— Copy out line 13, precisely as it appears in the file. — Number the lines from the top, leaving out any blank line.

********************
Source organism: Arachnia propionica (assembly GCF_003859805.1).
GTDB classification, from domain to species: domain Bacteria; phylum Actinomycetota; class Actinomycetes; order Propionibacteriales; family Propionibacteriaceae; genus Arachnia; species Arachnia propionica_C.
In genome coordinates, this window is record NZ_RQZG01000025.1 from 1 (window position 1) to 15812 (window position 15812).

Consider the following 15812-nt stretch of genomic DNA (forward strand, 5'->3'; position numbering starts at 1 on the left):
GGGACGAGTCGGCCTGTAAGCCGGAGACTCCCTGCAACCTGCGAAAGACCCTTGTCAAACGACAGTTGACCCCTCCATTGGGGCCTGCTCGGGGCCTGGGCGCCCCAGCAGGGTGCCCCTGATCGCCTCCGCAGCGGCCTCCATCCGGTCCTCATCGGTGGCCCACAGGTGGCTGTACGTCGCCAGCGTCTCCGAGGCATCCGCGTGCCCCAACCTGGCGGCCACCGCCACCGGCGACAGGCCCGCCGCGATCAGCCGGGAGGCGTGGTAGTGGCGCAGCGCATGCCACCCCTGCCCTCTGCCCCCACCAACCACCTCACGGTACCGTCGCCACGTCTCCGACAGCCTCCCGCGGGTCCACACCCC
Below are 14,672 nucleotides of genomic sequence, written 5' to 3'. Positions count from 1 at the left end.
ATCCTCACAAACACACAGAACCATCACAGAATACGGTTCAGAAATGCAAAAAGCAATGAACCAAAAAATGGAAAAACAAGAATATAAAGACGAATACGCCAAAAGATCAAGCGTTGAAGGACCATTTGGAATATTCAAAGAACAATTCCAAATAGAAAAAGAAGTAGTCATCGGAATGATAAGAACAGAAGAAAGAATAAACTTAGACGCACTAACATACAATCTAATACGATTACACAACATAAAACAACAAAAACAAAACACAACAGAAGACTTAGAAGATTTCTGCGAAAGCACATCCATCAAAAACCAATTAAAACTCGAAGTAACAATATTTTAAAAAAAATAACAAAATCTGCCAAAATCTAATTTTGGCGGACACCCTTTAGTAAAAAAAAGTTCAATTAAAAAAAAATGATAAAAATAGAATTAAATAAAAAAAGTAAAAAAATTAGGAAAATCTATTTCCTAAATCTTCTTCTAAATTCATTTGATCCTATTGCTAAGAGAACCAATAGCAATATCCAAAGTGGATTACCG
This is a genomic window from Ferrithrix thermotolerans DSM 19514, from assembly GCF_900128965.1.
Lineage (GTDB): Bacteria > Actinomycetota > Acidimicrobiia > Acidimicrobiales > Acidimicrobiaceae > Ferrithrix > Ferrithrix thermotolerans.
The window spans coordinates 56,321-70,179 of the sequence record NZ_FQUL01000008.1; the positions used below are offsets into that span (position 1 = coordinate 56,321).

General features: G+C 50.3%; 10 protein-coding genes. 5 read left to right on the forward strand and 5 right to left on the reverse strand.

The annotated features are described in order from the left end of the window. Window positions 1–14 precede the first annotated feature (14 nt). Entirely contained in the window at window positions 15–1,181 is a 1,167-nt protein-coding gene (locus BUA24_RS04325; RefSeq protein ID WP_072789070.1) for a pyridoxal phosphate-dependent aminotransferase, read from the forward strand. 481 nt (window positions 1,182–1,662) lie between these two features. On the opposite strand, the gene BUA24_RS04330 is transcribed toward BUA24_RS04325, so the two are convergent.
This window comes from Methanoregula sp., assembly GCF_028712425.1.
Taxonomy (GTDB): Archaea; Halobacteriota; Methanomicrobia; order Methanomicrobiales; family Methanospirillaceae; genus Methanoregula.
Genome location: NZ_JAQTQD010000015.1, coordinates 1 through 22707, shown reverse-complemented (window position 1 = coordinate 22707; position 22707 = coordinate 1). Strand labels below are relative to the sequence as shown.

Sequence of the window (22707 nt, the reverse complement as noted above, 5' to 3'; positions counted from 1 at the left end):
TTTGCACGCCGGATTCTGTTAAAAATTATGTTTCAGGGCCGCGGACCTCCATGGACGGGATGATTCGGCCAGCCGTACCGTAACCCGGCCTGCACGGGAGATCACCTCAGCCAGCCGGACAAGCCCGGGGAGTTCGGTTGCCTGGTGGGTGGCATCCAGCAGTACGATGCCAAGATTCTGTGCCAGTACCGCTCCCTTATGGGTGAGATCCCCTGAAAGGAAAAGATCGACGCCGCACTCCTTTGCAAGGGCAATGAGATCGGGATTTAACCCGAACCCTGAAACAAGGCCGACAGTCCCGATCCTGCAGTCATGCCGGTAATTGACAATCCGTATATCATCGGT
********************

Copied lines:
This window comes from Methanoregula sp., assembly GCF_028712425.1.